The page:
With over 11,000 athletes expected to take part in the Tokyo Olympics, there are bound to be quite a few that turn in star performances. Below we've highlighted a few athletes from around the globe and across various sports that deserve to be on your radar during the upcoming Games.

Looking for learn more about the top athletes of the Tokyo Olympics? Be sure to check out our lists of U.S. athletes to watch and Japanese athletes to watch.

Track & Field: Shelly-Ann Fraser-Pryce, Jamaica

A six-time Olympic medalist and nine-time world champion, Fraser-Pryce is one of the greatest sprinters of all time. Together with fellow Jamaican Usain Bolt she made the 100m podium at three straight Olympics from 2008-2016, winning twice. After reclaiming the world title in the event in 2019 at age 32 – the oldest female sprinter to do so – she now has a great chance to best her compatriot in Tokyo with a potential fourth straight podium finish. These Olympics will be different for Fraser-Pryce: A year after Rio, she relinquished defense of her world title and became a mom to Zyon. In addition to the 100m, where she is now the second fastest woman ever after running a world-leading 10.63 in June, look for Fraser-Pryce in the 200m and the 4x100m relay.

Shelly-Ann Fraser-Pryce leads a 100m race
Shelly-Ann Fraser-Pryce reclaimed her 100m world title in 2019.
Kirby Lee-USA TODAY Sports

Swimming: Ariarne Titmus, Australia

The 20-year-old from Tasmania has her sights on perhaps the most difficult challenge any athlete will face in Tokyo: beat Katie Ledecky in an Olympic distance freestyle race. So far, nobody has accomplished that feat, though Titmus boasts the next-best thing. She chased down and out-touched an ailing Ledecky in the 400m freestyle final of the 2019 World Swimming Championships. More recently, Titmus really threw down the gauntlet at Australia Olympic Trials in June, when she swam the second-fastest times ever in both the 200m and 400m free. She now holds the world lead in both events and will be a threat for gold in Tokyo. Titmus will also race the 800m there.

Gymnastics: Nikita Nagornyy, ROC

The Russian Olympic Committee’s men’s gymnastics hopes are pinned on Rio silver medalist Nikita Nagornyy, the world all-around champion in 2019. Nagornyy, along with compatriot Artur Dalaloyan, has dominated men’s gymnastics since Rio and is eyeing his nation’s first team medal since 1996 – but Dalaloyan recently tore his Achilles tendon, leaving his status for Tokyo in question. At the European Championships in April, Nagornyy took things to a historic level, becoming the first man to perform a triple back pike somersault on the floor exercise in competition.

Diving: Tom Daley, Great Britain

Will this be the Olympics where Tom Daley finally puts it all together? The former child diving prodigy competed in his first Olympics as a 14-year-old in Beijing in 2008. He was among the most anticipated British performers at the London Olympics but could only manage a bronze medal in the 10m platform. Still just 27 (when the Olympics start), Daley is back amongst the medal contenders for Tokyo after winning platform gold at the 2017 World Diving Championships. In addition to the individual competition, Daley is also a medal threat in the synchronized platform event with partner Matty Lee.

Tom Daley holds a towel
Two-time bronze medalist Tom Daley is in search of his first Olympic title.
Andrew P. Scott-USA TODAY Sports

Tennis: Novak Djokovic, Serbia

Nineteen-time Grand Slam winner Novak Djokovic is in the hunt for his second Olympic medal, and first gold, in his fourth appearance at the Games. Currently ranked No. 1 in the world in men's tennis, he'll be hoping that this is the year he finally claims that elusive gold medal. The Serbian star recently said that if he could change one match in his career, it would be one of his Olympic losses. Off the court, Djokovic stirred up some controversy in early 2020 when he and Canadian Vasek Pospisil proposed a new breakaway men's players union that was not supported by many of the sport’s other big names. So far this year, he has won titles at the Australian Open and the French Open.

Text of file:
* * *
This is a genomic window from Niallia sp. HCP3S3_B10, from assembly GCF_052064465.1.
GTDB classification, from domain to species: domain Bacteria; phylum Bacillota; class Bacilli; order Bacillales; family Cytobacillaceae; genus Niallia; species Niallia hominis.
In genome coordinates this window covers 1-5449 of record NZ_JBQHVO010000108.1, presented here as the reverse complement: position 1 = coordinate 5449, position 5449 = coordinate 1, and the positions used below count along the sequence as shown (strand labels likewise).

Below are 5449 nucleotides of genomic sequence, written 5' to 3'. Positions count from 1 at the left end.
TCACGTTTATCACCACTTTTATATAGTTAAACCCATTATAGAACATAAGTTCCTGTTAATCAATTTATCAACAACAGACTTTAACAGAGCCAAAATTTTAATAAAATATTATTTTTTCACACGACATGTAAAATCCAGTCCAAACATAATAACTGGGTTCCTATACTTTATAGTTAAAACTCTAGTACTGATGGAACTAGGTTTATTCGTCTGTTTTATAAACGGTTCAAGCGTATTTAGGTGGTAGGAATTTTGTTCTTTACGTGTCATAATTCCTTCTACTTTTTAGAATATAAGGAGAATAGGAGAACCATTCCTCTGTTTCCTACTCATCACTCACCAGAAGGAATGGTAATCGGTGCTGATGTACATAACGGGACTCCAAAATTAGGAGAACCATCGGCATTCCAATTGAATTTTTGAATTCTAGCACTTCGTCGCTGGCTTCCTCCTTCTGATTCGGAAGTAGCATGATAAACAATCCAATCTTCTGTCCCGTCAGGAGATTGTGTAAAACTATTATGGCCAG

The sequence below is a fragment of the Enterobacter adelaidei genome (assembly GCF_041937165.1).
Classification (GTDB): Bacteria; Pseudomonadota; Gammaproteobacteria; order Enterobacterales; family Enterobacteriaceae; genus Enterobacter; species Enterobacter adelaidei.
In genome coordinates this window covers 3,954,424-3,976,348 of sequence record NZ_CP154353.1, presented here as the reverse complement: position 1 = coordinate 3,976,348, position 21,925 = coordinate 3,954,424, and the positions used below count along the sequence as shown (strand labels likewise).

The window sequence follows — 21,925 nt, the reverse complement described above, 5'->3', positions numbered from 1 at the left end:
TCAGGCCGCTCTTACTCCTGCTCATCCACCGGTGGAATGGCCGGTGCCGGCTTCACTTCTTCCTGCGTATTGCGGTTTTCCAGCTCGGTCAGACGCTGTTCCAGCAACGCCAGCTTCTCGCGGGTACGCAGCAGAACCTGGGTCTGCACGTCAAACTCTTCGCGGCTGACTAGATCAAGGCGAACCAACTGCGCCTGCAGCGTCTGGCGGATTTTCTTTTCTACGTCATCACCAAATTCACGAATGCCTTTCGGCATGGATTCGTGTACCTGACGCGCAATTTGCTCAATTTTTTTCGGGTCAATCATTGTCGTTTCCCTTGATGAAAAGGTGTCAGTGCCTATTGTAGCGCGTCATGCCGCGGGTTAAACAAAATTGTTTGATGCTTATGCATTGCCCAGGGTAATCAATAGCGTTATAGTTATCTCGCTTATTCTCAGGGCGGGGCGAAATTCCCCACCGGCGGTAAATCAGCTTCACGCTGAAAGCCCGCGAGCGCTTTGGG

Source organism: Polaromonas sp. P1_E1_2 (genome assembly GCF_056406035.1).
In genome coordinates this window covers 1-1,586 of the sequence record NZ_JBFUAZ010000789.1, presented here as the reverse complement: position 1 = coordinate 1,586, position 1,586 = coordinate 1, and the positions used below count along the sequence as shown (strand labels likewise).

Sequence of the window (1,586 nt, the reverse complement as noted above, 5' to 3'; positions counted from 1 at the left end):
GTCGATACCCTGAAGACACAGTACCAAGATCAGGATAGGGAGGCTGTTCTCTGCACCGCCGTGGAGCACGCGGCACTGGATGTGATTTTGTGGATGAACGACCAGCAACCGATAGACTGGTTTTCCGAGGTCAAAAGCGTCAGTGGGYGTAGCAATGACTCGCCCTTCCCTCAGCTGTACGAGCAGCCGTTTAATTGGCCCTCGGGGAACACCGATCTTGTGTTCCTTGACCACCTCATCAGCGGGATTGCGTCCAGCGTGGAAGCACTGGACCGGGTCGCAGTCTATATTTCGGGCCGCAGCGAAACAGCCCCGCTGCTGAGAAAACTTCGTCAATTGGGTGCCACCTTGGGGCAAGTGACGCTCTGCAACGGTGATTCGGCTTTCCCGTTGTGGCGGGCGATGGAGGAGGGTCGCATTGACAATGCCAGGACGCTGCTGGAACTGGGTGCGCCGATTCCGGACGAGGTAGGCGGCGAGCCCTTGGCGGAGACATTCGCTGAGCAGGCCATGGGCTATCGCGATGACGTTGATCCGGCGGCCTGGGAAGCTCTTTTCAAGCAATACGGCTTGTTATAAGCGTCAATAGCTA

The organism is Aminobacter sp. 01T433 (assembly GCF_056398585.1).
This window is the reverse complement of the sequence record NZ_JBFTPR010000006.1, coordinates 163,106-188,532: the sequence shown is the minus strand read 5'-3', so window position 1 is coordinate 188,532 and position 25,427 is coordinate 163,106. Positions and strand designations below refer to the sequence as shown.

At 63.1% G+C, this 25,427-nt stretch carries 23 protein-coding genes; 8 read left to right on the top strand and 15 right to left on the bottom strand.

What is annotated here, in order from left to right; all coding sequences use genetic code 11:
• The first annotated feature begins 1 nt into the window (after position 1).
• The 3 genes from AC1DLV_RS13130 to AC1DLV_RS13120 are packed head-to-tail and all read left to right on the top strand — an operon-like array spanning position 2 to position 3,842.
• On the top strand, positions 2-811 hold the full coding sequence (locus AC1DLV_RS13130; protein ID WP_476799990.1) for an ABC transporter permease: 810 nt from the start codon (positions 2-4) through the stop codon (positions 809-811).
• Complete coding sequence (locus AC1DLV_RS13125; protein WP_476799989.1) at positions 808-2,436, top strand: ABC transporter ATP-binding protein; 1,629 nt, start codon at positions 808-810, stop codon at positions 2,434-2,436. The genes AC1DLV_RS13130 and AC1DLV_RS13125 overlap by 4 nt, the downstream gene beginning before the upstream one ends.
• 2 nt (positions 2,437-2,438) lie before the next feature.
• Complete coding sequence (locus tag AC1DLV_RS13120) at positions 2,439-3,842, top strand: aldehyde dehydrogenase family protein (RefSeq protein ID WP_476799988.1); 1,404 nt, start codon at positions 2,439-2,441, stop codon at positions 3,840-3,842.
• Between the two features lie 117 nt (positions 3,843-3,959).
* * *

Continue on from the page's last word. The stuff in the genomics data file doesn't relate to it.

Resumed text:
Basketball: Rudy Gobert, France

The Utah Jazz finished the regular season with the best records in the NBA, and star center Rudy Gobert was a key reason why. Averaging over 14 points and 13 rebounds per game to go along with nearly 3 blocks, the two-time All-Star has been a dominant defensive force down low. The Olympic basketball rosters are always dominated by talk of Team USA’s superstar squad, but Gobert will be one of the biggest names on international rosters. France, which won bronze at the 2019 FIBA World Cup, will be a medal contender in Tokyo but will first have to emerge from a group that also includes the United States.

Rudy Gobert blocks a shot
Rudy Gobert is second in the NBA in blocks this season.
Jeffrey Swinger-USA TODAY Sports

Golf: Rory McIlroy, Ireland

Often regarded as one of the top golfers on the planet, Rory McIlroy is expected to make his Olympic debut in Tokyo while representing Ireland. The Northern Irishman has been one of the most successful golfers on the PGA Tour over the last decade, winning the PGA Championship (twice), the U.S. Open and the British Open while also being named PGA Player of the Year twice and winning the Vardon Trophy (PGA leader in scoring average) and Byron Nelson Award (lowest adjusted scoring average) three times each. The Masters Tournament is the only major that McIlroy has yet to win, though he did come in fourth place in 2015. McIlroy intended to make his Olympic debut at the Rio Games in 2016, but dropped out of the event due to fears over the Zika virus.

Rory McIlroy watches the ball after hitting a shot
Rory McIlroy is a four-time major champion.
Michael Madrid-USA TODAY Sports

Soccer: Vivianne Miedema, Netherlands

An unstoppable goalscoring force at striker for the Netherlands national team, 24-year-old Miedema has in recent years cemented herself as one of the world's very best in the women’s game. The reigning Football Writers’ Association Women’s Player of the Year was instrumental to the Dutch charge to the final of the 2019 FIFA Women’s World Cup. She has amassed a staggering 73 goals in 96 career appearances for the Dutch national team and is only just now entering her prime. Since signing with Arsenal in 2017, Miedema has also been a prolific scorer at the club level, netting 60 goals in her first 66 appearances in the Women's Super League, the top tier of of women's soccer in England, and becoming the league's all-time top scorer in the process.

Vivanne Miedema dribbles the ball in games against the U.S.
Vivianne Miedema and the Netherlands will look to avenge their loss to the USWNT in the World Cup final.
Michael Chow-USA TODAY Sports

Skateboard Park: Sky Brown, Great Britain